I just returned from a wonderful week-long European trip to Amsterdam and Spain where I ran several workshops on social media and Internet marketing for the Computer Brokers Exchange conference. I loved it. I love Europe. I love the people – the culture – and the exciting business opportunities.
But to me Europeans seem very different in their view of social media. Many issues were raised concerning privacy and personal information being so public. Which baffles me on a continent that (at least according to US standards) is very open and progressive with regard to alcohol, smoking, sexual expression, nudity and other typically American social taboos.
Using a “personal” platform like Facebook for professional use is inconceivable for many of the Europeans I spoke with. Many in my audience simply could not imagine being so personal in business that you would interact on Facebook with other business people.
LinkedIn is a completely different story. No one seemed to have an issue with connecting there. In fact my workshop about LinkedIn was received enthusiastically.
I’m trying to isolate the issue. Are Europeans more sensitive with personal information, or are they six months to a year behind the US in embracing the social media work/personal life blend? Or are Americans too open and prone to over sharing?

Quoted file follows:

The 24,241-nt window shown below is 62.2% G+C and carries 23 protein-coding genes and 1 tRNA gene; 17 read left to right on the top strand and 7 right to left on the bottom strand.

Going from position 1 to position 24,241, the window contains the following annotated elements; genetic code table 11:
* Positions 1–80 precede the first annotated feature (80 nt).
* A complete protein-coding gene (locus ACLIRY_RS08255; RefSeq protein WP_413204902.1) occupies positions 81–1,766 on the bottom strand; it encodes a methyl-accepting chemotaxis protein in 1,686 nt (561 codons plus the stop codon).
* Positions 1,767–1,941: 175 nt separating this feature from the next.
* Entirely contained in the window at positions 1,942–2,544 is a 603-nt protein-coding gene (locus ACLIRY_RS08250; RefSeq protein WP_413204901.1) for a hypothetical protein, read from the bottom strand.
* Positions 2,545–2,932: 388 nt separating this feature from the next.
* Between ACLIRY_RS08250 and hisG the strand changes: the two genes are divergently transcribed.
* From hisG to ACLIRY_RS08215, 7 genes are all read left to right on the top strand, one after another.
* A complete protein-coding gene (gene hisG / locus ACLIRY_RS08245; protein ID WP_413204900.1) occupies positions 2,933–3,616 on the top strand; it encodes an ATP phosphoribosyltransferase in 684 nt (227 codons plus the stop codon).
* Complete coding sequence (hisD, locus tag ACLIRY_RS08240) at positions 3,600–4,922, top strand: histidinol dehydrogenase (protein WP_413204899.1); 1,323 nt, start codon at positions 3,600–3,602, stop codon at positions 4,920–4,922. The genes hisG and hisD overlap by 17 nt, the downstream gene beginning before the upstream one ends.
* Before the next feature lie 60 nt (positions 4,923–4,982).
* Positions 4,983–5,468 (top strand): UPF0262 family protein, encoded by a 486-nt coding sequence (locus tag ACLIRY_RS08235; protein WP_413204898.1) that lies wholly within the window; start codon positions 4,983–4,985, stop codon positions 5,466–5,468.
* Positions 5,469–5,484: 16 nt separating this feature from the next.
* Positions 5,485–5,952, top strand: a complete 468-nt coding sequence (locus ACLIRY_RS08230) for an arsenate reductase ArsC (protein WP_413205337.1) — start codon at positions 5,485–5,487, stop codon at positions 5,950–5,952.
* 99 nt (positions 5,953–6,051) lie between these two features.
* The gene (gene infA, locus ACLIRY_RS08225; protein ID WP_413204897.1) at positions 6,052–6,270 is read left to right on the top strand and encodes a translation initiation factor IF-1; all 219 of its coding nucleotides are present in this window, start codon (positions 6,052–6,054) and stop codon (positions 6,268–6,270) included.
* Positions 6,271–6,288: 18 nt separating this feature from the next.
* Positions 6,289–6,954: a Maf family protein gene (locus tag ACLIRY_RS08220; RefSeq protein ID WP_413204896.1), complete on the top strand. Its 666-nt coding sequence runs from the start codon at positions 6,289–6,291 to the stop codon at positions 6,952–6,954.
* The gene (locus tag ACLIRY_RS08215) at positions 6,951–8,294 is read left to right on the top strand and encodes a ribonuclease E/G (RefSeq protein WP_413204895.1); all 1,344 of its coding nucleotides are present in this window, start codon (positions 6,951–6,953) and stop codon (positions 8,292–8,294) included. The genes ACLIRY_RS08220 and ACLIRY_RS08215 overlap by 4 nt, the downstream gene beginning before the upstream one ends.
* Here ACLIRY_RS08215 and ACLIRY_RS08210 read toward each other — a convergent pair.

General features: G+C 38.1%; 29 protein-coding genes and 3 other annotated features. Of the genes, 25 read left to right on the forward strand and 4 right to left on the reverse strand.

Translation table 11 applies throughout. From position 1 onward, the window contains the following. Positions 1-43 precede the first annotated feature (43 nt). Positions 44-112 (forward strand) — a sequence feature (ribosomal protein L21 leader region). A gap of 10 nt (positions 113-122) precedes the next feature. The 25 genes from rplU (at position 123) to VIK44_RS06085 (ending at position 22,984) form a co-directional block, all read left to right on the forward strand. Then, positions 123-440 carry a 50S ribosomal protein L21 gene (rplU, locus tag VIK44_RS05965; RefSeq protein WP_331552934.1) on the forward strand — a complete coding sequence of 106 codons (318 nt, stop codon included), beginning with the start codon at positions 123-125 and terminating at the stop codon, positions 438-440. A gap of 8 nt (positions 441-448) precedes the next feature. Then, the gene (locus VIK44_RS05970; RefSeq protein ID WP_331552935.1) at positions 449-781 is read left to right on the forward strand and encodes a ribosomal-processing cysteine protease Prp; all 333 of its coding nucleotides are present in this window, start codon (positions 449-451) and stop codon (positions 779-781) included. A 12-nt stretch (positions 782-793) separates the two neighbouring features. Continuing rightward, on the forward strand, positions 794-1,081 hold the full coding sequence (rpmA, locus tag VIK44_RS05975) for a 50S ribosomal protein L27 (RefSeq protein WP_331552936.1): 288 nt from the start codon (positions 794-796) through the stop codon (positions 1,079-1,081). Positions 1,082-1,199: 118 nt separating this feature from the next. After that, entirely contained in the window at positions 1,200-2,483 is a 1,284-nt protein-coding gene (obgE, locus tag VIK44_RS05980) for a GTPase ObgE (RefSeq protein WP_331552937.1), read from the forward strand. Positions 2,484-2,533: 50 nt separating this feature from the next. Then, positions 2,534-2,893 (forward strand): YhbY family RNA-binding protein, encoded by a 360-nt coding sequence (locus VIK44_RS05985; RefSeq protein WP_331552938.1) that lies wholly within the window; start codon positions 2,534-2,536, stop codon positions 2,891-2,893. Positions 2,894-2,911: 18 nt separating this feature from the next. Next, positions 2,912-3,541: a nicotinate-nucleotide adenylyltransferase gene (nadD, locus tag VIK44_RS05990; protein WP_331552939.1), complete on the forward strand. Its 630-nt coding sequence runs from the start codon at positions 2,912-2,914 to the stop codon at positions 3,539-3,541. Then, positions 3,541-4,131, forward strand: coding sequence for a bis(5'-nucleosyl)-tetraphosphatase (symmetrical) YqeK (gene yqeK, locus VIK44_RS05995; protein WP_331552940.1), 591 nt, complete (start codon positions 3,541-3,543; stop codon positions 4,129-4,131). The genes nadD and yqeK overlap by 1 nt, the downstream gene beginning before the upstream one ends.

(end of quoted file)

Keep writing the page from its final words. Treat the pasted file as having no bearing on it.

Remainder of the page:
Can’t say for sure. I’m guessing that it’s a little of all of these. What do you think?
While waiting for my plane at Schipol Airport, I bought a copy of Richard Branson’s book Business Stripped Bare. He spends a lot of time talking about personalizing business and really connecting with people as humans first, business partners second. It reminds me of another book, Trust Agents by my friend Chris Brogan.
Here’s what I do know.
The days of the corporate faceless interaction with customers is dead and gone. Yes – there are remnants of this old model of business – but good luck sustaining that.
Instead I would encourage you to focus on the human aspect of business. Technology allows us to be both professional AND personal. So why not do this in your business? What’s the downside?
What do you think? Are Europeans simply “catching up” or do you think we will see a consistent backlash and hesitancy to use “personal” social media tools like Twitter and Facebook for business?
And what do you think about humanizing and personalizing business using Facebook and other social media tools? Do you think that it’s okay to use personal tools and methods to really connect with those that you interact with professionally?
Leave a comment below and let me know.
Joel Mark Witt is the Publisher of Folk Media. He is a producer, author, speaker and social media marketing coach who consults with businesses and nonprofits on how to use social media in marketing and communications. Get more from Joel on Twitter or Google Buzz.
*Photo by Samantha Decker